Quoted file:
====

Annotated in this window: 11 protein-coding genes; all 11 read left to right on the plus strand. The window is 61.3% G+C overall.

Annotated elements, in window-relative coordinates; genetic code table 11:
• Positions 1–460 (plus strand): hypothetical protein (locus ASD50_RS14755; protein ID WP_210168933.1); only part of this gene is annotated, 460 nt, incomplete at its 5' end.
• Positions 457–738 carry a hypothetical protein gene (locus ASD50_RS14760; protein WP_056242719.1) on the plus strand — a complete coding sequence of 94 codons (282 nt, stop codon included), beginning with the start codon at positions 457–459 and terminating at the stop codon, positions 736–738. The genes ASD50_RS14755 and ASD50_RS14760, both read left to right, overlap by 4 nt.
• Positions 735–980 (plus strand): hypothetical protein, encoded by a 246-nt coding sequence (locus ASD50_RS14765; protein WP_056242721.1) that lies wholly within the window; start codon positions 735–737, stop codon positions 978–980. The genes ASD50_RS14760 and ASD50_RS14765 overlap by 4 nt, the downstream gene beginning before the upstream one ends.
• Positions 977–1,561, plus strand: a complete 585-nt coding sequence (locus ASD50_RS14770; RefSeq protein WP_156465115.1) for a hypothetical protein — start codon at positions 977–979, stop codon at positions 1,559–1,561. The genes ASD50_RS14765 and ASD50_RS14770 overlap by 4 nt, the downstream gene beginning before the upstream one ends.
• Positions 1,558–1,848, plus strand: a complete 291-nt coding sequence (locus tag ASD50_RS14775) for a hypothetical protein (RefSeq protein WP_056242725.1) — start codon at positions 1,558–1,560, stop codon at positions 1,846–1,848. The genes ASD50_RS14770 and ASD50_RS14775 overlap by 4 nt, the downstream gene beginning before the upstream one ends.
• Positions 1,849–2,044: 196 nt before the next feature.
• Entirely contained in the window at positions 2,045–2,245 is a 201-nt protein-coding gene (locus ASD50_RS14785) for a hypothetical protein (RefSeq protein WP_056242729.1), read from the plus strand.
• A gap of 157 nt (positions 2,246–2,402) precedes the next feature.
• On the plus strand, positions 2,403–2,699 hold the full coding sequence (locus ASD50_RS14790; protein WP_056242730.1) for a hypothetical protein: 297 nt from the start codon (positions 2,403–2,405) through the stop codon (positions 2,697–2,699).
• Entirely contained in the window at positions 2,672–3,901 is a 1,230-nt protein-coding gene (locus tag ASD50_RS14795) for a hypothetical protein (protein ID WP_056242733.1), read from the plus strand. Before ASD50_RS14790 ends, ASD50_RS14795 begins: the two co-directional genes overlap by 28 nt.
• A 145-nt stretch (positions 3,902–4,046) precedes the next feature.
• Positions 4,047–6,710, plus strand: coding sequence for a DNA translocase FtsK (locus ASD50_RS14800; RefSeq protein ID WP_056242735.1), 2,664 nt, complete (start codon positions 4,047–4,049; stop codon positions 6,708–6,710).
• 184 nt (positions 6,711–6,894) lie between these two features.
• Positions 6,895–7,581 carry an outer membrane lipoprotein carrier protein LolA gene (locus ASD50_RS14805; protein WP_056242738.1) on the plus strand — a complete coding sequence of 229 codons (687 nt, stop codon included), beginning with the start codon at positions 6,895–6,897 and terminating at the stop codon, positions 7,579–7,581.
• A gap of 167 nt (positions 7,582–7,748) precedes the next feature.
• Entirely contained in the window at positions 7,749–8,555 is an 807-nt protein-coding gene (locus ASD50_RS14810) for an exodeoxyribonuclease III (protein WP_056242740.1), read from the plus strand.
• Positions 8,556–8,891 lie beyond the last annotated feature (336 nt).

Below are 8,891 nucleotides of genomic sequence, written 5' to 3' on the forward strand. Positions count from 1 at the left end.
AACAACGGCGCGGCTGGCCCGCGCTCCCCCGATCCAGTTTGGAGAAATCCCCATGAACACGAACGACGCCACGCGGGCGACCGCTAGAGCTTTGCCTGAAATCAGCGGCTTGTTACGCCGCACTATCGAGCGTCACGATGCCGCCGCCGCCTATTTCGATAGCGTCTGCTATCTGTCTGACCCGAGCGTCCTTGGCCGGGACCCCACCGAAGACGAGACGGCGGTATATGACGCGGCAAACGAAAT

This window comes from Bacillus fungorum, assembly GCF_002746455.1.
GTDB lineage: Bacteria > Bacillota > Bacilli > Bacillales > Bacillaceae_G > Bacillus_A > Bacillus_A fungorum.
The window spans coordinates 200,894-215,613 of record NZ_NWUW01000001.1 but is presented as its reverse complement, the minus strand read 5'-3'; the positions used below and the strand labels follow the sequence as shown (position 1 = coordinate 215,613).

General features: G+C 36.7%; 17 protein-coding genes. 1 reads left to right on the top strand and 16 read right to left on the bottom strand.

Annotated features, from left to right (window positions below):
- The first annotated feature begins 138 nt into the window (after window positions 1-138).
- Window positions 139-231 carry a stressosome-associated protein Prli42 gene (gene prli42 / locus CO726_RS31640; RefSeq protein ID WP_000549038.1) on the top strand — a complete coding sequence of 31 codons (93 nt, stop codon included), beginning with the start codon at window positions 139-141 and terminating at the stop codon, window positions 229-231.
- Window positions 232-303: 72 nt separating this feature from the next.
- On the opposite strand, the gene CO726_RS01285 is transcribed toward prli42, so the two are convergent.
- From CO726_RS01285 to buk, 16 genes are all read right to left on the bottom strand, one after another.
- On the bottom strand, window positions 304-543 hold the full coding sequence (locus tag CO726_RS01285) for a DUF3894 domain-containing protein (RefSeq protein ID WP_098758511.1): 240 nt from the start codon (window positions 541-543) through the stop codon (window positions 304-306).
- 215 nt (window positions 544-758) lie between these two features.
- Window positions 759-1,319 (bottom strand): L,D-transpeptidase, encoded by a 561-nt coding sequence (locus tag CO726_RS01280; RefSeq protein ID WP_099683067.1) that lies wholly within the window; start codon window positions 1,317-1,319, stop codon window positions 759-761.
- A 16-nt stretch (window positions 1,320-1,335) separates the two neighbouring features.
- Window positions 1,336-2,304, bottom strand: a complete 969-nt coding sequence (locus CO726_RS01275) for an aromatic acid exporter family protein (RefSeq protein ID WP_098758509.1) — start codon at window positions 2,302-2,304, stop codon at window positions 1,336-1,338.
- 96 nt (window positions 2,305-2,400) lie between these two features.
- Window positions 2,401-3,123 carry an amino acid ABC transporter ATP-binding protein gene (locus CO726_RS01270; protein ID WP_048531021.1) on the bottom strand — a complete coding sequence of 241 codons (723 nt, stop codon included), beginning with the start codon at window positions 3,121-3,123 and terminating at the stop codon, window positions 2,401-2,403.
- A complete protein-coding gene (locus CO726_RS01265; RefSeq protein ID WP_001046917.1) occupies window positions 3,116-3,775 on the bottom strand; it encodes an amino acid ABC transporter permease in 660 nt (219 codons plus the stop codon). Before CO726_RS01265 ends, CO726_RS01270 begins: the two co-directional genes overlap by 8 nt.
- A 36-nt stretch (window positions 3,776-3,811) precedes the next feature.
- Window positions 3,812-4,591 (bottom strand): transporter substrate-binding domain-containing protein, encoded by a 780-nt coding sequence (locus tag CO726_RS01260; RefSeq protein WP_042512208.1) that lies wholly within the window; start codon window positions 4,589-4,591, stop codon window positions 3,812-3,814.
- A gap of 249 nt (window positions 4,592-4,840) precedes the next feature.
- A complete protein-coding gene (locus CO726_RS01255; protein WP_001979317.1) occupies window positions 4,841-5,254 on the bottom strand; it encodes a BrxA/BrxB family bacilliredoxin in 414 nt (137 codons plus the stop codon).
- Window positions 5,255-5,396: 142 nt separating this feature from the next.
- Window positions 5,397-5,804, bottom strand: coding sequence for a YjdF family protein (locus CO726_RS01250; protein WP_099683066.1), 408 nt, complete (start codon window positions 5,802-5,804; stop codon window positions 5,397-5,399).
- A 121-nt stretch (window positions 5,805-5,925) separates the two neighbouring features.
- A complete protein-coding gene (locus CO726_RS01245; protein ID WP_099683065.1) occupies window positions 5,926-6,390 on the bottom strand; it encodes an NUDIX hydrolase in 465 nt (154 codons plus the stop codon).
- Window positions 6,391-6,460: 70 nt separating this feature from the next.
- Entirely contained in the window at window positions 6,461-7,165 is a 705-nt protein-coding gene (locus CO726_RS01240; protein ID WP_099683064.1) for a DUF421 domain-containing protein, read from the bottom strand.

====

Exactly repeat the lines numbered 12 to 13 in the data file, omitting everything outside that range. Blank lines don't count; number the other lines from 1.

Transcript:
• Entirely contained in the window at positions 2,672–3,901 is a 1,230-nt protein-coding gene (locus tag ASD50_RS14795) for a hypothetical protein (protein ID WP_056242733.1), read from the plus strand. Before ASD50_RS14790 ends, ASD50_RS14795 begins: the two co-directional genes overlap by 28 nt.
• A 145-nt stretch (positions 3,902–4,046) precedes the next feature.